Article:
If you find The Old Man and the Gun slow moving, then Roma will not be for you. Over the course of 135 minutes, Alfonso Cuarón unfolds a story charting the life of a maid and her middle class family over a period of a year in Mexico City in the early 1970s. In age when fast editing to propel a story has become the norm, it is unusual, and refreshing, to see a film unfold in a series of much longer takes.
Not only that but the way that Cuarón’s holds back his camera from the action somehow distances you from the story but also makes you concentrate more on it, so you are gradually, and imperceptibly pulled in. It many ways, it feels like something that a master film maker like Yasujirō Ozu might have presented the audience with 60 years ago or more. Adding to the feeling of it being an instant classic are not only the period setting but Cuarón, taking the dual role of cinematographer and director, shooting it in beautiful wide screen black and white.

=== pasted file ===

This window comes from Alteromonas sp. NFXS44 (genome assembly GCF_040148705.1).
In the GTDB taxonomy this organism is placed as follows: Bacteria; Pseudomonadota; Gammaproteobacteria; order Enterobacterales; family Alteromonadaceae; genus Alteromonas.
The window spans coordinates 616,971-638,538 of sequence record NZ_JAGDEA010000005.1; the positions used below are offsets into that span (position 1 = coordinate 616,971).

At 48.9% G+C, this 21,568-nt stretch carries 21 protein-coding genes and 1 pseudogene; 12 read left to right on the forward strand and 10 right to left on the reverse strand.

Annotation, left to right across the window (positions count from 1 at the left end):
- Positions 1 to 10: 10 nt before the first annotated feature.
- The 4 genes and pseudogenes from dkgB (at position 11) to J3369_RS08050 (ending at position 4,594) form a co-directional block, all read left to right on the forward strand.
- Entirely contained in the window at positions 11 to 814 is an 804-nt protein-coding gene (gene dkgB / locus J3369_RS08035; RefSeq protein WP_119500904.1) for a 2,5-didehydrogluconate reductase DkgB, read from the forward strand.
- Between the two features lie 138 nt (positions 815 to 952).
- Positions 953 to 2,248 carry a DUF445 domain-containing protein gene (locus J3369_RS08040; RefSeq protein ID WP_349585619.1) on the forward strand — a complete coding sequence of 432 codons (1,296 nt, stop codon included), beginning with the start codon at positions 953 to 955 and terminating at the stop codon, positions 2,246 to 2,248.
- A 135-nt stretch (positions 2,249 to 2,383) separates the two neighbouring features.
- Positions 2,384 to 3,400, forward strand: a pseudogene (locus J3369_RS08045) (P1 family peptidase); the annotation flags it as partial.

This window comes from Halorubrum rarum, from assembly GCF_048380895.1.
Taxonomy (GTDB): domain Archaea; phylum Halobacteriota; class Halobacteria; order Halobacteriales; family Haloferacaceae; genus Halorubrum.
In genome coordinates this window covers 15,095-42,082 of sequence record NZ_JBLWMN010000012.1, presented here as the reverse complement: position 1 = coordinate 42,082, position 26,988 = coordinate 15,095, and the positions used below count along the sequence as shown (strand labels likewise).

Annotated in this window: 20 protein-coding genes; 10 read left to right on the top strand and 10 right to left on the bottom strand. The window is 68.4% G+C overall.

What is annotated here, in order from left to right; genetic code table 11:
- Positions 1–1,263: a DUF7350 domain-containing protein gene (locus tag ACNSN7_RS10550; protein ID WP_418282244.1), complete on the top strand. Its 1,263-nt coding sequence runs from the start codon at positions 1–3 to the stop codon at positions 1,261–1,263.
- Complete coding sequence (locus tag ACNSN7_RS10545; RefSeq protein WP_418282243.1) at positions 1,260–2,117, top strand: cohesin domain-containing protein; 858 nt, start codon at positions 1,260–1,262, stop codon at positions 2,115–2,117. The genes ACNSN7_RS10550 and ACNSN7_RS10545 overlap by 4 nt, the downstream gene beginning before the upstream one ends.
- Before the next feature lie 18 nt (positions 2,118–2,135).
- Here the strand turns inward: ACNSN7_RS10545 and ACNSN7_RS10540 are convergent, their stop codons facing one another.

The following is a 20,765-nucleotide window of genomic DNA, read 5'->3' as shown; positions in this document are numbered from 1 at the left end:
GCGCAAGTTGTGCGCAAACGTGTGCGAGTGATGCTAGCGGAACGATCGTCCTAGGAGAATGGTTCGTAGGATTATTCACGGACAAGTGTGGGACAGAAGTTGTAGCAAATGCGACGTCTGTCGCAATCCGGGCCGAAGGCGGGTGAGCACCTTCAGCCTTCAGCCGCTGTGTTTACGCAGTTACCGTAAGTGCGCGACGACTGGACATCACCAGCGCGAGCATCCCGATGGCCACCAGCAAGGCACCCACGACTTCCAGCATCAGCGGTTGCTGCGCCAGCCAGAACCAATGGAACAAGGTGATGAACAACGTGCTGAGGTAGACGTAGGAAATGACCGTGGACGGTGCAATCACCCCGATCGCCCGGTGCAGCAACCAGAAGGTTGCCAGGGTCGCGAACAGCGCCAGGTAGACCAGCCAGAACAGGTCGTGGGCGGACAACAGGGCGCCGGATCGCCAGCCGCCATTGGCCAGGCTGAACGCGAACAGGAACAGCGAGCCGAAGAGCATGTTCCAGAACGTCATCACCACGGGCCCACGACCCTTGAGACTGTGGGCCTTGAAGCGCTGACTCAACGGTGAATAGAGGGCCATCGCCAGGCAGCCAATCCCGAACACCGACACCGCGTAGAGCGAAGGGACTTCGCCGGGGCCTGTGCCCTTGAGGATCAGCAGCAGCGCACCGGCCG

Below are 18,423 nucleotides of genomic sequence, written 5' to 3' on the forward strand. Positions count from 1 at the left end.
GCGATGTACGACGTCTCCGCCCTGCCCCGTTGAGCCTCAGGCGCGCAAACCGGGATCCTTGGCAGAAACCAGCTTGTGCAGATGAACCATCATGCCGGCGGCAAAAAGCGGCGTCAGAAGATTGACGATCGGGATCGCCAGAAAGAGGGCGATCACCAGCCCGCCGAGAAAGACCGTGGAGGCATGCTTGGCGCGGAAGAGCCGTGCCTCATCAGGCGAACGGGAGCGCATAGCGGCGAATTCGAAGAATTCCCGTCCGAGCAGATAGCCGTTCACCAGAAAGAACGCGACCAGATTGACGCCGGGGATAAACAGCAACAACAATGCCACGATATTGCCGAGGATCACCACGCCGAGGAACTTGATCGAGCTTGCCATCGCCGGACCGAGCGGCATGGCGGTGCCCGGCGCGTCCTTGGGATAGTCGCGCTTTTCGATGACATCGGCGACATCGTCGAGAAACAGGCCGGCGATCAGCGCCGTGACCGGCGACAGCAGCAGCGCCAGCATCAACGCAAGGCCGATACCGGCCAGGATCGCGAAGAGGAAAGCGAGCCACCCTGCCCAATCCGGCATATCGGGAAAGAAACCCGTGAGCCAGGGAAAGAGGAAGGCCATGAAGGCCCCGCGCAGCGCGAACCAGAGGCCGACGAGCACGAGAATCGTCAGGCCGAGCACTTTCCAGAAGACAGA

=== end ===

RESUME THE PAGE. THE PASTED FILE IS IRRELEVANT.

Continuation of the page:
At the centre of the story is a terrific performance by Yalitza Aparicio, as Cleo, the maid. In a film that will live long in the memory, there is one sequence when Cleo gets mixed up in the student riots prevalent at the time whilst out shopping for a crib that is easily amongst the most affecting I have seen in a some time. If I have one criticism, it is the decision to have every male character at the very least inconsiderate and annoying to outright evil, and every female character much more rounded and deserving our sympathy. Otherwise, this is a brilliantly executed film, and probably Cuarón’s best work to date.
Rating: 9 out of 10